Shelton has always been almost as much of a fan of music as he has been of comics (I’m not sure if his collection of vinyl or comics is larger and more important to him) and it was music that led him to name his new store. It was born out of the 1974 song “Heroes Are Hard to Find,” on the album of the same name by Fleetwood Mac. “Not a great song,” Shelton says, “but a great title. Besides, I had gone through every name in the book and they were all terrible.” He opened a second store in Winston-Salem in 1983 and a third the next year in South Carolina, and over the years he’s managed anywhere from two to six shops across the Carolinas and even down to Jacksonville, FL. The main location was on Thomas Street from 1983-1988 until it moved back up to Central, but it kept outgrowing its space. The store moved to Central and the Plaza where the Book Buyers is now and remained there from the mid-90’s until 2002, and it was there that I discovered them and started handing them my money. After 9/11 there was so much uncertainty that Shelton briefly considered becoming purely an internet store, but he eventually settled into his current location at the corner of 7th and Pecan. This is the sixth location of Heroes, and is his signature store. He completely renovated the space, and it’s now renowned as one of the most attractive comic shops in the country. It just flows really well, and the huge statues of Spidey and Doctor Octopus doing battle across the store’s ceiling make quite an impact. You’ll be hard pressed to see a list like Green Label’s “20 coolest comic book shops in America” or Travel and Leisure’s list of the best shops in the country without Heroes on it these days, and rightfully so.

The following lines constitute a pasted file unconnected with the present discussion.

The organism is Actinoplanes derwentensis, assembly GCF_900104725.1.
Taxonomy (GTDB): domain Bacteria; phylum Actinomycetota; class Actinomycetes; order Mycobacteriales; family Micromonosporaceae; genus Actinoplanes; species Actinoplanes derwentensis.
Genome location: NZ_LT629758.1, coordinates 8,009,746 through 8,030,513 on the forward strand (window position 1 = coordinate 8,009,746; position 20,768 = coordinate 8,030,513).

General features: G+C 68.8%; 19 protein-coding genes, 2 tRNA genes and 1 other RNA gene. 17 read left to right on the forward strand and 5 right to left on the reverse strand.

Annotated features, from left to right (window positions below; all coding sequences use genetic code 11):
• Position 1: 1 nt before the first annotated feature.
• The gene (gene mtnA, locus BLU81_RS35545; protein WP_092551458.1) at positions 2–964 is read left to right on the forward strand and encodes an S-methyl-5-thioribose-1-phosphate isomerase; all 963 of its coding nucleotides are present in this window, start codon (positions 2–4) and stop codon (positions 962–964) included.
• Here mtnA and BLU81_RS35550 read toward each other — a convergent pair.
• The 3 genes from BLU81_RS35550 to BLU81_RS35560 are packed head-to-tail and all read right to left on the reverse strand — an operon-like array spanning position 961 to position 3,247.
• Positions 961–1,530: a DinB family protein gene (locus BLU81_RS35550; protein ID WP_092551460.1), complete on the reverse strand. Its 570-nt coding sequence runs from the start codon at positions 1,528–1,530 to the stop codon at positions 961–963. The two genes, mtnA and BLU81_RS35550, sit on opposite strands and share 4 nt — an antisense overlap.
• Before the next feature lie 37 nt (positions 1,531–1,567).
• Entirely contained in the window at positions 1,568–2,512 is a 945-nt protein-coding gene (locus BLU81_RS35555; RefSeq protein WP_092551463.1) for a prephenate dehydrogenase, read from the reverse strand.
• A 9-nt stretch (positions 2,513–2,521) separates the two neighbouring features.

Of course it’s not just for the store that Shelton and the Heroes name is recognized across the industry. Out of those early Mini-cons at the Eastland Mall that drew a couple hundred people at most he has built one of the strongest annual comic conventions on the national circuit: HeroesCon, the oldest independently-owned convention in the country. By 1982, the fans at Shelton’s small cons were demanding more space and better guests, and as usual he accommodated them. Over the years he had cultivated relationships with an impressive group of creators that he was able to connect with the network of local fans he had built; that first year HeroesCon snagged George Perez, Marv Wolfman, and Mike Zeck among others, and they haven’t looked back since. Marvel Comics legend Stan Lee first appeared at the con in 1984, and from there the buzz really started and they became nationally noticed. Over the years the guest list has included Gil Kane, John Romita, Jim Steranko, Jim Lee, Todd McFarlane, Mike Mignola, and about every other writer, artist, and publisher you could think of.